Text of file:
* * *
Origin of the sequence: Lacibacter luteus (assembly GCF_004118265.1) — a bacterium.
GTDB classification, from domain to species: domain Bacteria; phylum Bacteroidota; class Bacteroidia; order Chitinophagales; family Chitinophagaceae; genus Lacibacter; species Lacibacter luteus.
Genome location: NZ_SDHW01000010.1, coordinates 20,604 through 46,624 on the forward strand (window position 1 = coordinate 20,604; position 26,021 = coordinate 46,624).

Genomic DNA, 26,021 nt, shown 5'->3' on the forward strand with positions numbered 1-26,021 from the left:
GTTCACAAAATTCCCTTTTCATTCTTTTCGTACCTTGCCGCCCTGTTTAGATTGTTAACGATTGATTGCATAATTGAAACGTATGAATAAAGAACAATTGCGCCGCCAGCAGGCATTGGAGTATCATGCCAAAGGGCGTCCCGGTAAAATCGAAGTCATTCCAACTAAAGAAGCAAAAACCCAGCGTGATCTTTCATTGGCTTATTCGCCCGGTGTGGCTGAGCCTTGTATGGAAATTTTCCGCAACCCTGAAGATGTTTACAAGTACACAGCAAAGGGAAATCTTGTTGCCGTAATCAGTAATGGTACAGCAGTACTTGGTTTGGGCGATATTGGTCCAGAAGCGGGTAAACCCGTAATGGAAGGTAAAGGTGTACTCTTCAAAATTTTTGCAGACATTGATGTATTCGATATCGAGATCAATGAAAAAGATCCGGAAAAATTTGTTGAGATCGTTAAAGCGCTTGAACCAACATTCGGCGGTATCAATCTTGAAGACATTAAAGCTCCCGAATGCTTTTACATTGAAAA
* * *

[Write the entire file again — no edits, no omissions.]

Origin of the sequence: Lacibacter luteus (assembly GCF_004118265.1) — a bacterium.
GTDB classification, from domain to species: domain Bacteria; phylum Bacteroidota; class Bacteroidia; order Chitinophagales; family Chitinophagaceae; genus Lacibacter; species Lacibacter luteus.
Genome location: NZ_SDHW01000010.1, coordinates 20,604 through 46,624 on the forward strand (window position 1 = coordinate 20,604; position 26,021 = coordinate 46,624).

Genomic DNA, 26,021 nt, shown 5'->3' on the forward strand with positions numbered 1-26,021 from the left:
GTTCACAAAATTCCCTTTTCATTCTTTTCGTACCTTGCCGCCCTGTTTAGATTGTTAACGATTGATTGCATAATTGAAACGTATGAATAAAGAACAATTGCGCCGCCAGCAGGCATTGGAGTATCATGCCAAAGGGCGTCCCGGTAAAATCGAAGTCATTCCAACTAAAGAAGCAAAAACCCAGCGTGATCTTTCATTGGCTTATTCGCCCGGTGTGGCTGAGCCTTGTATGGAAATTTTCCGCAACCCTGAAGATGTTTACAAGTACACAGCAAAGGGAAATCTTGTTGCCGTAATCAGTAATGGTACAGCAGTACTTGGTTTGGGCGATATTGGTCCAGAAGCGGGTAAACCCGTAATGGAAGGTAAAGGTGTACTCTTCAAAATTTTTGCAGACATTGATGTATTCGATATCGAGATCAATGAAAAAGATCCGGAAAAATTTGTTGAGATCGTTAAAGCGCTTGAACCAACATTCGGCGGTATCAATCTTGAAGACATTAAAGCTCCCGAATGCTTTTACATTGAAAA